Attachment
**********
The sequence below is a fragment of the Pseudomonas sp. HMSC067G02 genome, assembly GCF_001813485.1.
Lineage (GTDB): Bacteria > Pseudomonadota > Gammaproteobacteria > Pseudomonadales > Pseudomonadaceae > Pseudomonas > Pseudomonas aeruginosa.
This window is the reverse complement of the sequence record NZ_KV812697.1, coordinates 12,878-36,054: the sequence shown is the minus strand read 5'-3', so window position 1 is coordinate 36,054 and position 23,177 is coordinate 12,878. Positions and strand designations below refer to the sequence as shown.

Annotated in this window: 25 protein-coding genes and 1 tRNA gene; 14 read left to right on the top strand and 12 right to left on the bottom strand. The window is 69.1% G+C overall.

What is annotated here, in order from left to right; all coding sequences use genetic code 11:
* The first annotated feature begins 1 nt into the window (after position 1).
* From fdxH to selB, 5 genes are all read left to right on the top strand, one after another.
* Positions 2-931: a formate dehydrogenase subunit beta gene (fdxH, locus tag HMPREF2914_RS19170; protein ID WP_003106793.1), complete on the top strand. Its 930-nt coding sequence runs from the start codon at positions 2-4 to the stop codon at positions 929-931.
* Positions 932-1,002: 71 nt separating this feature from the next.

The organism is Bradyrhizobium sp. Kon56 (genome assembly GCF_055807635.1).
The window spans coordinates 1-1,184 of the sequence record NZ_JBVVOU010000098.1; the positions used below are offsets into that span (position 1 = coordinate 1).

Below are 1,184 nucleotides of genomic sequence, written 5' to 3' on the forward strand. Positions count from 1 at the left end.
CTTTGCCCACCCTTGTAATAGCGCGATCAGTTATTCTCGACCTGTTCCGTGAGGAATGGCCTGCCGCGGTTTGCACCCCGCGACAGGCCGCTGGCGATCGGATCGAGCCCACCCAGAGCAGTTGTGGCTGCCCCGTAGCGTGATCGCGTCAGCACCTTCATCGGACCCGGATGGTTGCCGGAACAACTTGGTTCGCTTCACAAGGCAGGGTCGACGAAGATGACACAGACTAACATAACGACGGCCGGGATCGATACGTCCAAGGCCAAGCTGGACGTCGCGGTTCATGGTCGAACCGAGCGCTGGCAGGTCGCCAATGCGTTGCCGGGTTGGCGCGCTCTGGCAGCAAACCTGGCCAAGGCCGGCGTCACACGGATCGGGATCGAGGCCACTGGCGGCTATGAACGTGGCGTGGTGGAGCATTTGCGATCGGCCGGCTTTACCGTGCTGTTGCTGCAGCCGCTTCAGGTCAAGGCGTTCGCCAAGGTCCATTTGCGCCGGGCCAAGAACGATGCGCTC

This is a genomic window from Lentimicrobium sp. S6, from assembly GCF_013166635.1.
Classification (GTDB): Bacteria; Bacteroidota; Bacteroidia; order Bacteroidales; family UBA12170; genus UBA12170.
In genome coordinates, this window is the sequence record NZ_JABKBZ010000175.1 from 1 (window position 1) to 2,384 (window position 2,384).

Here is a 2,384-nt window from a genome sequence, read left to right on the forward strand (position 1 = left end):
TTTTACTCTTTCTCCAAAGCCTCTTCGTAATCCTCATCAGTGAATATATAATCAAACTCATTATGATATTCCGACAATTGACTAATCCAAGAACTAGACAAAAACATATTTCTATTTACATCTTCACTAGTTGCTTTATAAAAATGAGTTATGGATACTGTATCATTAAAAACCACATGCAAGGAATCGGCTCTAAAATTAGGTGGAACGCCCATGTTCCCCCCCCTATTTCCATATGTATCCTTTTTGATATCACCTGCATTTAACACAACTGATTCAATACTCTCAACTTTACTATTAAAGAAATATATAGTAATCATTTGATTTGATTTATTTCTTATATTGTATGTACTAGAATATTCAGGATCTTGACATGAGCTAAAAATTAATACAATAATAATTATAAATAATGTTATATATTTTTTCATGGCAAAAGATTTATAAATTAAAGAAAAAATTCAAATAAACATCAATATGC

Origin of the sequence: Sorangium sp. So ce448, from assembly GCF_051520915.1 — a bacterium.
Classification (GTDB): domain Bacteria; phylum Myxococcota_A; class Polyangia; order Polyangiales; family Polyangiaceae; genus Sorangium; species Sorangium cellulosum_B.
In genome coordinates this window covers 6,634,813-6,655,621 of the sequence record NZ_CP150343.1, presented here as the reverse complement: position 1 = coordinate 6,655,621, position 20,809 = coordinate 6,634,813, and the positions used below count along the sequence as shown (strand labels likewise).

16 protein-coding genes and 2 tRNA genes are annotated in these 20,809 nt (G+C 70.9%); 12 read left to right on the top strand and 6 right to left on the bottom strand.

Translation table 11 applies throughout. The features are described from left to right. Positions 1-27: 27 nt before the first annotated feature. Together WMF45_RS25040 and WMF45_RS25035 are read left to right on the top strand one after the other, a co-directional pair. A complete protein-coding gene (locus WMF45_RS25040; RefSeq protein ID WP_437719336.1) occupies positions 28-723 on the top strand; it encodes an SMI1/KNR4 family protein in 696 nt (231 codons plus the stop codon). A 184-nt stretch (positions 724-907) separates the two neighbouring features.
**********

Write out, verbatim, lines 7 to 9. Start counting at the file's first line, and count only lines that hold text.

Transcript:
* From fdxH to selB, 5 genes are all read left to right on the top strand, one after another.
* Positions 2-931: a formate dehydrogenase subunit beta gene (fdxH, locus tag HMPREF2914_RS19170; protein ID WP_003106793.1), complete on the top strand. Its 930-nt coding sequence runs from the start codon at positions 2-4 to the stop codon at positions 929-931.
* Positions 932-1,002: 71 nt separating this feature from the next.